Charlie Hebdo: No excuses – just murder

Those who use violence to silence those with who they disagree should never be appeased by the democratically-minded.

Those who use violence to silence those with whom they disagree should never be appeased

While undoubtedly a cliché, the saying that Islamic extremists ‘hate our freedom’ was never as silly as some people liked to pretend. Today we see why. There really are some who refuse to accept the basic premises of a liberal society and who are willing to impose their idea of virtue, however ruinously, upon the rest of us.

To blame Islam or Muslims for the murder of four of the best-known French cartoonists (along with as many as eight other innocents) would be to miss the point. Violent totalitarianism comes in many forms, and simply requires a belief, set out in Arthur Koestler’s dystopian novel Darkness at Noon, that wrong ideas are crimes committed against future generations – which must therefore be punished like other crimes.

Once you accept the idea of the perfect society almost any atrocity becomes theoretically possible in the name of the cause. But as the 20th century ought to have demonstrated, such ideas are not confined to the pious, although they may at times manifest themselves in that way.

In this respect, those who attacked the offices of Charlie Hebdo in Paris today, killing at least 12 people in the process, will have believed that what they were doing was good and proper. Indeed, in the perpetrators’ minds the barbaric actions were undoubtedly justified because they extinguished the perceived evil perpetrated by blasphemous French satirists. Notwithstanding pure power worship, that is how totalitarianism justifies itself.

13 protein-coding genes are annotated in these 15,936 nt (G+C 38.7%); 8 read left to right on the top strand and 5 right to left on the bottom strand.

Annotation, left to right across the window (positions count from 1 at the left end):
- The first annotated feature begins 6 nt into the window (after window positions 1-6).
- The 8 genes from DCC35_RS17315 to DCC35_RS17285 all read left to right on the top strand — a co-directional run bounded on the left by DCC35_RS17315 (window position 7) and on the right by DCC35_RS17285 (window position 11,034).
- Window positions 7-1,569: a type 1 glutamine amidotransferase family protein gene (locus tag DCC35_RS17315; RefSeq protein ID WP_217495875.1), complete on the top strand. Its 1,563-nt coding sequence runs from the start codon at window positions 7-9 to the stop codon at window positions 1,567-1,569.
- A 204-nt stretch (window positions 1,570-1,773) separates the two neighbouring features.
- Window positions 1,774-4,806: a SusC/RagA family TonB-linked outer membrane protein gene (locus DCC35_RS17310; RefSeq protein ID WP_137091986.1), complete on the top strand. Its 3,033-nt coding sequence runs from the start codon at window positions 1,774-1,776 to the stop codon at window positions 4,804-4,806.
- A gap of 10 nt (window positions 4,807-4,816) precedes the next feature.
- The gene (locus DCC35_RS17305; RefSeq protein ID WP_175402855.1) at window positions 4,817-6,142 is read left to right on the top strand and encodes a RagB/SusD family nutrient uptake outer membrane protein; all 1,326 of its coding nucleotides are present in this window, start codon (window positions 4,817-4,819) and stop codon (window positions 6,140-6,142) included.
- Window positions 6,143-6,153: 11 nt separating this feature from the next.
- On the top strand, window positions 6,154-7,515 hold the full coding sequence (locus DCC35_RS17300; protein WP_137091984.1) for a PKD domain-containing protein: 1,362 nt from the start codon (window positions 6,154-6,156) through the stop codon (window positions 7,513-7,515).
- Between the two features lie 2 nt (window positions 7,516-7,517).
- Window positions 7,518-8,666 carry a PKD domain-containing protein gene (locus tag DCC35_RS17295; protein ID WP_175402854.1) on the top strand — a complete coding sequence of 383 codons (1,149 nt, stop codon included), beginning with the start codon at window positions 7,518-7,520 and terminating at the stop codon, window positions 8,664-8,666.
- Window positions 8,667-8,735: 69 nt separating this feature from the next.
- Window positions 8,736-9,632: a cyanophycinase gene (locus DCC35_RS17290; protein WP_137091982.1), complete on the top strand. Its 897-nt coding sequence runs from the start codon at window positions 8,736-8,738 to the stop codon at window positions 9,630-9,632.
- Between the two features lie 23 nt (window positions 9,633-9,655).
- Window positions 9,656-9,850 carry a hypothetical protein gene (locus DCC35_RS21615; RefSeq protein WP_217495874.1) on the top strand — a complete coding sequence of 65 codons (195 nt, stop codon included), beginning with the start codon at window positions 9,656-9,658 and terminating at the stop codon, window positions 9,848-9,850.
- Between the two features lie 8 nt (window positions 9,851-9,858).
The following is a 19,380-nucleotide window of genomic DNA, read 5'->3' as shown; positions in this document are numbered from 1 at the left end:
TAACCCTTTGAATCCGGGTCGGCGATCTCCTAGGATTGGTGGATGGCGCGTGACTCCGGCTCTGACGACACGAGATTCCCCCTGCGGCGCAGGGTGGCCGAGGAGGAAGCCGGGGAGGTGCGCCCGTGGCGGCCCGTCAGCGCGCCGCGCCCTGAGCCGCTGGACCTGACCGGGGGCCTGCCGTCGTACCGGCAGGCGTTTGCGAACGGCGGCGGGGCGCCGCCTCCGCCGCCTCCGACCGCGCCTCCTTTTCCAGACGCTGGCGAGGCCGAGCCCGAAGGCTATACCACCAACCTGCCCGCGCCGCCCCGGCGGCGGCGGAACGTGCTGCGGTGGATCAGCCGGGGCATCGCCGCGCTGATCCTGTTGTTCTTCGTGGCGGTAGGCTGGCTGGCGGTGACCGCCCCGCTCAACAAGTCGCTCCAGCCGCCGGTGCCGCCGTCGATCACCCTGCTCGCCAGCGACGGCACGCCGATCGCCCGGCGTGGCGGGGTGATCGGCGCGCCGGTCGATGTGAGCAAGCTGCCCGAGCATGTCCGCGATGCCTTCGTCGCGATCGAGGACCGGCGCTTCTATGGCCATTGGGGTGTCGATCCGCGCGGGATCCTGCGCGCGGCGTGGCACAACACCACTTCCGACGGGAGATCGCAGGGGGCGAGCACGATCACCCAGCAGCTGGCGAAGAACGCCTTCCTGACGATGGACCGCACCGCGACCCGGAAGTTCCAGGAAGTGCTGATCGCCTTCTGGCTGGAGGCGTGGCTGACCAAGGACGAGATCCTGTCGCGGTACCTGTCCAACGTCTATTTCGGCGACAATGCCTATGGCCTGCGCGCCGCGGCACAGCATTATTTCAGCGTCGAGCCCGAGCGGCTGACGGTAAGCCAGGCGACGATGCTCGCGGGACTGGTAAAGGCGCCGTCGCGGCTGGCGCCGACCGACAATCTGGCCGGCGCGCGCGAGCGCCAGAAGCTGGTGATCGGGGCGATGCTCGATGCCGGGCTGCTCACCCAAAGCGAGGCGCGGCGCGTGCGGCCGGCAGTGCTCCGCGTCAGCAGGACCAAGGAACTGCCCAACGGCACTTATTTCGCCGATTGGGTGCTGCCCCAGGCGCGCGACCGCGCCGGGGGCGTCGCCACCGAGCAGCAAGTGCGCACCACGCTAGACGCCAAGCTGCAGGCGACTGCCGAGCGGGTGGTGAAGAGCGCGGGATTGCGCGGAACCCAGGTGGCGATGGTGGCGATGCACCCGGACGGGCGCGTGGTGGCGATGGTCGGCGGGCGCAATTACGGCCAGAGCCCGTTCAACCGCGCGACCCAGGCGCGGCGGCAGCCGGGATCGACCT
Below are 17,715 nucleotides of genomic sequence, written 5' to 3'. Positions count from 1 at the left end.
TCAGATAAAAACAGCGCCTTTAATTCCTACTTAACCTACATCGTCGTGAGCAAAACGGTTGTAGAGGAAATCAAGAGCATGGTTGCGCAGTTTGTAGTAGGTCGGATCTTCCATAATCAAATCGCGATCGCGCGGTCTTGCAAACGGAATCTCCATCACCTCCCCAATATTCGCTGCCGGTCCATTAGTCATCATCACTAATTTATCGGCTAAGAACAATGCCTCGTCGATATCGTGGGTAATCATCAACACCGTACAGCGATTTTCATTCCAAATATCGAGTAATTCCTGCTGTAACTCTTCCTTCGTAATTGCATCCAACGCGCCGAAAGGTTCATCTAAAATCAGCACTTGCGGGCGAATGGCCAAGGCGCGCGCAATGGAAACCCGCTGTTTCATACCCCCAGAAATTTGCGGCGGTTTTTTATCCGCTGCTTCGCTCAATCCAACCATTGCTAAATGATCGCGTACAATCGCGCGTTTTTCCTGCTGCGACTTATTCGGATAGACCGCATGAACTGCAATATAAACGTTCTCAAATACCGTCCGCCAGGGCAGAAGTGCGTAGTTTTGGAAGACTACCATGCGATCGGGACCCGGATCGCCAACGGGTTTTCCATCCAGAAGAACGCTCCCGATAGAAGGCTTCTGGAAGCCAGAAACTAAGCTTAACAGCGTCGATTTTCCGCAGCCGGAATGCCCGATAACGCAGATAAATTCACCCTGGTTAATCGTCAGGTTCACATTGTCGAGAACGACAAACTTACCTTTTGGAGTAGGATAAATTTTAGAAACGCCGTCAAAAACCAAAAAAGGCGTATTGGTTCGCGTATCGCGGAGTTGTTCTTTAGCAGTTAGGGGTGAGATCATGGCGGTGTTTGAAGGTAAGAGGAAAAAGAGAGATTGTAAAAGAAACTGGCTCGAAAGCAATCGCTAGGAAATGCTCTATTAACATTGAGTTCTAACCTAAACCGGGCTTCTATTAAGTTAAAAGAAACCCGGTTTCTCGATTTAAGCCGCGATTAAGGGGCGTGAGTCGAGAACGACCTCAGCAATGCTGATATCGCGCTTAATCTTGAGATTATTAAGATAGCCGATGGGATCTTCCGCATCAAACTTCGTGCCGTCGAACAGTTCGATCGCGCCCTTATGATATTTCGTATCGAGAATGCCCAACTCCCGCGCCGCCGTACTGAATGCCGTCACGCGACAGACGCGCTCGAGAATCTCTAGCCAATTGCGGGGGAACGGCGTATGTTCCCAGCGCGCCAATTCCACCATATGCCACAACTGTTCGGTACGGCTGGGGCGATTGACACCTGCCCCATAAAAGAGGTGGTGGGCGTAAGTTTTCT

And thus it would be a grave mistake to find a ‘root cause’ for today’s attacks in supposedly ‘offensive’ cartoons. Once you start down that road there really is no telling where you could end up. Indeed, if the problem is ‘provocative’ cartoons then it is also the existence of women and the LGBT community – because the killers probably don’t like those things either.

How do you compromise with that?

French President Francois Hollande put it best earlier today when he described France as “a country of liberty”, adding that “because of that we receive threats”. Quite. Or to put it another way, outpourings of totalitarian brutality are one of the prices we must occasionally pay for a free and open society.

We would all prefer the quiet life; no one wants to believe that they have in some way fuelled the actions of the fanatics. But be very uncomfortable with the notion, which we will no doubt hear in the coming days, that the carnage in Paris was in some sense ‘provoked’ by those who draw cartoons for a living. Satire uses mockery as a tool; but those it ‘provokes’ have willfully chosen their response: it is they who have reacted violently and it is with them – and only with them – that responsibility lies.

Remove the right to ridicule and satirise authority – religious authority in this instance – and everything else is detail, including the right of ordinary Muslims to satirise and ridicule their own despotic rulers. Those who use violence to silence those with whom they disagree should never be appeased by the democratically-minded. There are no excuses; today’s tragedy was cold-blooded murder, pure and simple.

James Bloodworth is the editor of Left Foot Forward. Follow him on Twitter

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